THE CITY of Munich utility, Stadtwerke Muenchen, is using geothermal energy to generate cooling with absorption chillers at their new heat plant.
So far the city has three cooling centres but with increasing demand, the company is now investing 80 million euros (around 88 million USD) in construction of both generation and necessary network connections.
Helge-Uve Braun, Technical Director at Stadtwerke Muenchen, commented on the project: “We generate the district cooling centrally and distribute it to the customers via pipes.
“Renewable energies make a significant contribution to refrigeration. This significantly reduces the CO2 burden.
“In addition, individual air conditioning systems in the buildings and their waste heat on site.
“The district cooling counteracts the summer heat bell over the city centre and the overall warming of Munich.”
The company already provides climate-friendly district cooling to more than 60 hotels, office buildings and department stores in the city.
In addition, a connection of about 60 properties through its M district cooling network is being planned.
The current inner city network is about 12 kilometres long and grows continuously.
So far the the cooling capacity is fuelled by three district cooling centres, utilising the natural energy of underground water streams fully in the winter and is supported by compression chillers in the summertime.
Utilising the naturally cold water stream allows energy savings compared to traditional cooling technology by ‘around 70 percent.’
At its Heizkraftwerk Sued plant, Stadtwerke Muenchen is producing district heating in a combined heat and power generation set-up.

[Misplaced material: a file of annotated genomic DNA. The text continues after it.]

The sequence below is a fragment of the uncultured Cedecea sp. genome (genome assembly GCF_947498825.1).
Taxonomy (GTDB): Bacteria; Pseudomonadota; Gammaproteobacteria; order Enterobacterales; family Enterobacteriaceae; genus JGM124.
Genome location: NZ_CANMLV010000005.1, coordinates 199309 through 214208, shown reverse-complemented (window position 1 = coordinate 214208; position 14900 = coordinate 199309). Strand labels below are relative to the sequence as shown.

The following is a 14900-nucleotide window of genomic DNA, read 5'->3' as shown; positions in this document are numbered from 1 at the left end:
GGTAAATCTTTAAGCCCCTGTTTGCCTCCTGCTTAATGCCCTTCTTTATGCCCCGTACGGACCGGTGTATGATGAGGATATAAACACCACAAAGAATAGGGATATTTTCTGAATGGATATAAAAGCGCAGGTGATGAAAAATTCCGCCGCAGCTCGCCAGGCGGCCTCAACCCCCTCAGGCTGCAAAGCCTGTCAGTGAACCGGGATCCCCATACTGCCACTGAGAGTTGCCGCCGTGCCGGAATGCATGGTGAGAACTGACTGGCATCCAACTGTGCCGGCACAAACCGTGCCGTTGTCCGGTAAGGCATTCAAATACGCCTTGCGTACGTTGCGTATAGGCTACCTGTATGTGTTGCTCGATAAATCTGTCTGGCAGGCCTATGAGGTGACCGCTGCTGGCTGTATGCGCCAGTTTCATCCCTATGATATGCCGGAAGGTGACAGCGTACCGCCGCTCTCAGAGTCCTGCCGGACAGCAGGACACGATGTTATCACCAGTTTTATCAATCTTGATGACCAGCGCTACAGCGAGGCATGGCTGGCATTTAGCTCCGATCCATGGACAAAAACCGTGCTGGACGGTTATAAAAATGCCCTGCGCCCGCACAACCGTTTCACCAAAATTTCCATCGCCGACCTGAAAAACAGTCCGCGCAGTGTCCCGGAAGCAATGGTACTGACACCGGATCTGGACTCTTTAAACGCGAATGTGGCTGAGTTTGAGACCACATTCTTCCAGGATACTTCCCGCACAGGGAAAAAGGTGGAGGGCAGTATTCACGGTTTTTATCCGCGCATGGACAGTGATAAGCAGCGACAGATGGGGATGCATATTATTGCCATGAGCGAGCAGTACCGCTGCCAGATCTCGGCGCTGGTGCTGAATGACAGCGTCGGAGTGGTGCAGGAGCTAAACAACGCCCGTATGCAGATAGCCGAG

Mr Braun continued: “Our natural gas-powered turbines generate electricity in the southern Combined Heat and Power plant, and the hot waste heat is converted into district heating.
“Up to 90 percent of the energy from natural gas is used in this way – Combined Heat and Power is one of the most effective and climate-friendly conventional production methods.
“In addition Stadtwerke Muenchen is currently modernising the turbine systems, which means an even better energy yield is possible. ”
For the 2021 heating season, heat generation will be supported by Germany’s largest geothermal plant to date, which is being built by Stadtwerke Muenchen.
The plant will provide clean geothermal district heating to more than 80,000 residents of the city of Munich.
The existing heat from geothermal energy and co-generation will also be used for district cooling in absorption chillers and via the newly created transport line to customers along the route and downtown Munich.
The story was first reported by Think Geoenergy from Stadtwerke Muenchen’s original German press release.